100.4-Degree Temperature in Siberia in 2020 Is Highest Ever in Arctic: U.N. Weather Agency

The small Siberian town of Verkhoyansk recorded the highest temperature documented in the Arctic last year, the United Nations' weather agency said Tuesday. The World Meteorological Organization certified a temperature of 100.4 degrees Fahrenheit on June 20, 2020, a record that the agency said was "more befitting the Mediterranean than the Arctic."

Siberia experienced the high temperatures during a heat wave that spread across the region and into the Arctic Circle. WMO Secretary-General Petteri Taalas said in a statement that the findings regarding Verkhoyansk were cause for concern.

"This new Arctic record is one of a series of observations reported to the WMO Archive of Weather and Climate Extremes that sound the alarm bells about our changing climate," Taalas said.

Officials also confirmed a temperature record of over 64 degrees Fahrenheit for the Antarctic continent in 2020, Taalas said.

Verkhoyansk, which is about 74 miles north of the Arctic Circle, is located in a part of Siberia that experiences an extreme and "very harsh" dry continental climate with very cold winters and hot summers, the WMO said. The meteorological station that recorded the record high has been monitoring temperatures since 1885.

"Fundamentally, this investigation highlights the increasing temperatures occurring for a climatically important region of the world. Through continued monitoring and assessment of temperature extremes, we can remain knowledgeable about the changes occurring in this critical region of the world, the polar Arctic," said Randall Cerveny, the chief rapporteur of climate and weather extremes for the WMO and an Arizona State University professor.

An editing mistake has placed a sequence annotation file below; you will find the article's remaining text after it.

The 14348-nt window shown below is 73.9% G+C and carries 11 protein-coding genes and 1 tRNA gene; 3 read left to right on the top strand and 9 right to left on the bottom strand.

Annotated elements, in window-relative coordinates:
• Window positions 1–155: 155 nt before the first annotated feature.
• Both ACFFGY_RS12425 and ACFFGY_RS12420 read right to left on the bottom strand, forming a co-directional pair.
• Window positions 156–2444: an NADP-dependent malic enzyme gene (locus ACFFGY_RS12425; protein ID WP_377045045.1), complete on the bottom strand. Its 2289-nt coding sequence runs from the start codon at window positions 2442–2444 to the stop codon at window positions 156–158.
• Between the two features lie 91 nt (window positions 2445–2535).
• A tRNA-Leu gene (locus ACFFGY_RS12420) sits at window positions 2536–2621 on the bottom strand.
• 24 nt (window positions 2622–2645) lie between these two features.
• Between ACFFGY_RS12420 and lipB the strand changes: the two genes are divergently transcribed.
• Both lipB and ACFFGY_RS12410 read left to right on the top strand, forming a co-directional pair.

"It highlights the need for sustaining long-term observations which provide us benchmarks of the state of the climate system," he added.

Siberian Heat Record
The U.N. weather agency has certified a 38-degree Celsius (100.4 Fahrenheit) reading in the Russian town of Verkhoyansk last year as the highest temperature ever recorded in the Arctic. Above, a man rides his bicycle through smoke from a forest fire covering Yakutsk, the capital of the republic of Sakha, also known as Yakutia, Russia Far East, Russia, on Thursday, August 12. Ivan Nikiforov/AP Photo

Average temperatures were up to 10 degrees Celsius higher than usual in Arctic Siberia, playing a key role in forest fires, loss of sea ice and global temperature increases that made 2020 one of the three hottest years on record.

Spokeswoman Clare Nullis said the record reading was the first of its kind in a new category of Arctic temperature monitoring, so there was no previous record to compare it with. But 38 degrees has never been seen before in the Arctic, she said.

The WMO is looking into a number of possible heat records, including 54.4 Celsius (129.9 Fahrenheit) recorded both this year and last in Death Valley, California, which could be a worldwide record high temperature reading, and 48.8 Celsius (119.8 Fahrenheit) on Italy's southern island of Sicily this summer, which could be the hottest temperature recorded in Europe.

Taalas said the WMO has never had so many investigations of possible heat records going at the same time, and they take time to verify. The agency says the Arctic is among the fastest-warming regions of the world and is heating up at rates twice those of the global average.

The Associated Press contributed to this report.

Russian Forest Fire
Average temperatures were up to 10 degrees Celsius higher than usual in Arctic Siberia in 2020, playing a key role in forest fires. Above, firefighters and volunteers have a briefing as they work at the scene of forest fire in the Gorny Ulus area west of Yakutsk, Russia, on Saturday, August 7. Ivan Nikiforov/AP Photo